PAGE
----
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By John Biggs
June 25, 2018
In all big construction projects, time is money, and few projects drag along as painfully slow as high-rise buildings. A new method of construction shows great promise to improve safety, reduce job site congestion and dramatically slash build times, combining off-site construction, modular construction and advanced steel work.
Known as composite steel frame or steel core construction, the new method involves stacking pre-built modular cores, built in factories and shipped to the job site ready to install. This eliminates the need for steel workers to wait, floor-by-floor, for supporting concrete to cure. Once the workers connect the pieces of the steel and pour concrete within the core walls, they can move onto the next floor.
Drastically Cuts Construction Times & Costs
Seattle-based civil engineering firm Magnusson Klemencic Associates (MKA) first developed this tall sheer wall system, and is in the process of building a 58-story office and residential tower in Seattle’s bustling downtown area utilizing this steel core technology, which will cost millions less and take 40% less time to complete than traditional construction. Eschewing the use of rebar, the system instead uses steel plates joined by steel spacing ties, with the space between the plates filled with concrete.
The resulting structure, known as Rainier Square and slated for an early 2020 completion, will end up being the city’s second tallest building. According to the American Institute of Steel Construction, Ron Klemencic, who led the development of the steel core system and recently received the distinguished engineering alumni award from Purdue University for his work, gave a presentation comparing the speed of a traditional concrete core versus a steel-concrete composite core. The concrete core building took 474 days to complete, while the hybrid composite core building took just 377 days.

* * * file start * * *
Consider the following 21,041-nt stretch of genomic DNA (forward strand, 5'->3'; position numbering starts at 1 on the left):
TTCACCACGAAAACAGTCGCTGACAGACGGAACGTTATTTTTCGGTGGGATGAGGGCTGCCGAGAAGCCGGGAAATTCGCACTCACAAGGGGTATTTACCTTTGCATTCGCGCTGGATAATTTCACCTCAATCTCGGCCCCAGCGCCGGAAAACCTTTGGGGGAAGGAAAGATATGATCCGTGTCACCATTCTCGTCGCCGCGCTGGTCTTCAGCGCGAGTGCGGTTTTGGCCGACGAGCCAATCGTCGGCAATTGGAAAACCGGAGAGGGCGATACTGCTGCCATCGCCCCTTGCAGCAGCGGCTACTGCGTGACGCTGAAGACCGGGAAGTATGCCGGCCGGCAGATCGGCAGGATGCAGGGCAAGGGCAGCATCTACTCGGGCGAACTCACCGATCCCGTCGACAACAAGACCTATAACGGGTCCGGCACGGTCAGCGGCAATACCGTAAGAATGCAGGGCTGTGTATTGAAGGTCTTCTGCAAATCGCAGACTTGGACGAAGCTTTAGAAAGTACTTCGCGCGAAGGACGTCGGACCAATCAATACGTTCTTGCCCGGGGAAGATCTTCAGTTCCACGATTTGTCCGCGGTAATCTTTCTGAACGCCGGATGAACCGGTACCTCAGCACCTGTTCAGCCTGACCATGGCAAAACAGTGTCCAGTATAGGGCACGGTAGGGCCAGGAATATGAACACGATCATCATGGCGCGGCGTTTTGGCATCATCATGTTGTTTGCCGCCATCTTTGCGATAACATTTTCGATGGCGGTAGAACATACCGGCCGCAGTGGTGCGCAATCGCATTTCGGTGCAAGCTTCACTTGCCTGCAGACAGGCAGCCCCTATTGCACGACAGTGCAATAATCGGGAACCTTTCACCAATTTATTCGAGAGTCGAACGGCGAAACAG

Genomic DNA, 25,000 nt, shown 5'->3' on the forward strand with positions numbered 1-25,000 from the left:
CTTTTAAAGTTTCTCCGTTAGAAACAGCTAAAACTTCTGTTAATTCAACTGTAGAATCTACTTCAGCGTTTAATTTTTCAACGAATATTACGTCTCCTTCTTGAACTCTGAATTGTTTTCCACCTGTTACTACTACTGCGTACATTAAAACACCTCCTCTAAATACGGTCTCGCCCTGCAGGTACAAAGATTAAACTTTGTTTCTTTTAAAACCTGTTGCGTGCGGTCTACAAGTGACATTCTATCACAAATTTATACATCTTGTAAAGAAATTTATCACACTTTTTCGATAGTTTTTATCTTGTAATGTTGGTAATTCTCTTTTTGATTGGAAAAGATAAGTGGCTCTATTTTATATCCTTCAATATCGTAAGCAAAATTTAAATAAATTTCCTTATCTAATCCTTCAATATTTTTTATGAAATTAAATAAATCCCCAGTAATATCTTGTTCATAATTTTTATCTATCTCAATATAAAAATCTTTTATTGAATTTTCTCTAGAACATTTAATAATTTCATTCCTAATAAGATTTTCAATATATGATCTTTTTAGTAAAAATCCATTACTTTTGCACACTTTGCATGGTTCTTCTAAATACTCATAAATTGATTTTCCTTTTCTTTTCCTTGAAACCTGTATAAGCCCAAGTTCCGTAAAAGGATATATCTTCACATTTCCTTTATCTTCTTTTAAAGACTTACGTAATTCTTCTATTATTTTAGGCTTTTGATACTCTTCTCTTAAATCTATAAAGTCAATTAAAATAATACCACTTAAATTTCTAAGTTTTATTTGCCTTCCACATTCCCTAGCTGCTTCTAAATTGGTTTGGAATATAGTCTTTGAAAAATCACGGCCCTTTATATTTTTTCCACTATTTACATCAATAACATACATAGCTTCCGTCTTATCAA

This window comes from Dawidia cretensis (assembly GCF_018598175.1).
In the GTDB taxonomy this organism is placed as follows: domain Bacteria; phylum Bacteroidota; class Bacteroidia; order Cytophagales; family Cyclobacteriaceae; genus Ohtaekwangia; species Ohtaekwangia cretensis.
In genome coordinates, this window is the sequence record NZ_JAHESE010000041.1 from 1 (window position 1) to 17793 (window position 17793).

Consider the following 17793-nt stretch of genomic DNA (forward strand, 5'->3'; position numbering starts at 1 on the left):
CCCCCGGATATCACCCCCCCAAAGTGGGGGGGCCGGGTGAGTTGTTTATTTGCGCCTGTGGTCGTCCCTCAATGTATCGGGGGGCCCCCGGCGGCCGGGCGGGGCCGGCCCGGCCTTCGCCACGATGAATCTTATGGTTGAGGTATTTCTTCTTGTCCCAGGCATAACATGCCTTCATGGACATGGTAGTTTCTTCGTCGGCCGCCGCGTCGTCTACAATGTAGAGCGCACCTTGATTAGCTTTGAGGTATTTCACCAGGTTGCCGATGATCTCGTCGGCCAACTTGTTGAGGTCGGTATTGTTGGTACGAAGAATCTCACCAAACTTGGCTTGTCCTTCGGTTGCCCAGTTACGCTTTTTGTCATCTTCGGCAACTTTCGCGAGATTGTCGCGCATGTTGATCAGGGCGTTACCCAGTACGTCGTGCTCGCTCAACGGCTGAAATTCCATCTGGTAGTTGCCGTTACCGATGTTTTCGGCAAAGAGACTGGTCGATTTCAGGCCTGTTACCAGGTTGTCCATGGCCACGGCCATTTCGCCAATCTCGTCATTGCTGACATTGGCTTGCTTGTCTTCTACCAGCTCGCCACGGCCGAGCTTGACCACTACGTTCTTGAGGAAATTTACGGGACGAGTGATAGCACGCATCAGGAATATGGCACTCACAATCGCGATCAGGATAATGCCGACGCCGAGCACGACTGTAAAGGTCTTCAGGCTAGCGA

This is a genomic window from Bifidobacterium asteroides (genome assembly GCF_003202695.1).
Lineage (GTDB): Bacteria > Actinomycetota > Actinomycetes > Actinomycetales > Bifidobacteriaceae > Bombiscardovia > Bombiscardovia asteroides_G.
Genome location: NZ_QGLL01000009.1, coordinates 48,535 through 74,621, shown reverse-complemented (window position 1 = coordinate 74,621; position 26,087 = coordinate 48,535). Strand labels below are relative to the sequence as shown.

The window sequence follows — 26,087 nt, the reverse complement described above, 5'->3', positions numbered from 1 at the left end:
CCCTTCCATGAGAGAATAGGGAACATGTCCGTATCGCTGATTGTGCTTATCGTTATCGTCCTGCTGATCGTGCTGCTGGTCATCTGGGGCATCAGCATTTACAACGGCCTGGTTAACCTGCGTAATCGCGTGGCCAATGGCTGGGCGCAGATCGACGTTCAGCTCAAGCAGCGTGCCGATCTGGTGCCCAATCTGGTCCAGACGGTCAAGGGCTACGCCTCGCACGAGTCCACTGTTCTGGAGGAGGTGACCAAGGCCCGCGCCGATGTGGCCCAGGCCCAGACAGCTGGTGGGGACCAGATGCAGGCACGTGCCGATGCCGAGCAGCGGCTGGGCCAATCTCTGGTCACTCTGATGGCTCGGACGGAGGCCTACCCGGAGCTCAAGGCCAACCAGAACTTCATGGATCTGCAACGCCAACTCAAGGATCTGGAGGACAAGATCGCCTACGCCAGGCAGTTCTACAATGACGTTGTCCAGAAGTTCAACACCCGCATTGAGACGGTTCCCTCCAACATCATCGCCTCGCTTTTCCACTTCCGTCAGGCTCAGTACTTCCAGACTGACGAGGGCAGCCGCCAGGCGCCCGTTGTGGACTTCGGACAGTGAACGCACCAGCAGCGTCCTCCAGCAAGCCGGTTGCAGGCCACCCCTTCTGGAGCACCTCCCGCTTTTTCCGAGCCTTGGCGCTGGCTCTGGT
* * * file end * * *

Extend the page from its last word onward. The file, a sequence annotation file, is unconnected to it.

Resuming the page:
“The 97 working day difference equals 136 calendar days, which means the owner will benefit from four-and-a-half months lower contractor’s overhead and general conditions costs, four-and-a-half months lower financing costs, and four-and-a-half months of earlier rental income,” Klemencic said.
Conventional methods including rebar-reinforced concrete is a painstakingly slow process, with each floor’s steel framing fully dependent on the progress of the concrete work. The hybrid method includes the strength and stiffness of a traditional reinforced concrete core structure without the drawbacks of jungles of rebar and intricate formwork construction. No waiting for concrete to set means the steel modules can continue to be stacked as it cures.
“It fundamentally changes the game,” said Klemencic.
Jon Magnusson, senior principal at MKA, echoed Klemencic’s view on the groundbreaking nature of the new method.
“This system represents the greatest innovation in steel in high-rise buildings in decades. It offers the performance of a concrete core with the speed and benefits of steel construction,” he said.
The Rainier Square project is only the first application of MKA’s technology at this scale, but Seattle isn’t the only state making use of stackable steel module construction.
Five projects so far in Colorado have been completed using Vulcraft’s CorTek Core System in collaboration with Vulcraft’s parent company Nucor. The CorTek system comes together using off-site built modular stackable steel cores, including stairs and railings, which provide easier access to subsequent floors as concrete poured into the cores below cure.
Easy as 1, 2, 3
According to Building Design + Construction, once the cores are delivered to the construction site, installing consists of just three steps: stack the cores, connect the steel, then continue erecting the structure, pouring concrete inside the walls of the core.
The CorTek system has been used for several projects around Colorado including the One Steamboat Place resort in Steamboat Springs, the Taxi II mixed-use residential building in Denver and the Limelight Lodge in Aspen.
Steel core construction represents a big leap forward for how the frames of buildings come together, and make use of several new construction technologies. It’s another strong use case for both offsite and modular construction. Reducing wait times and cutting through the human traffic jams of steel workers and masons clamoring for position within buildings under construction make the process easier and will result in drastically quicker and safer projects.
composite steel frame
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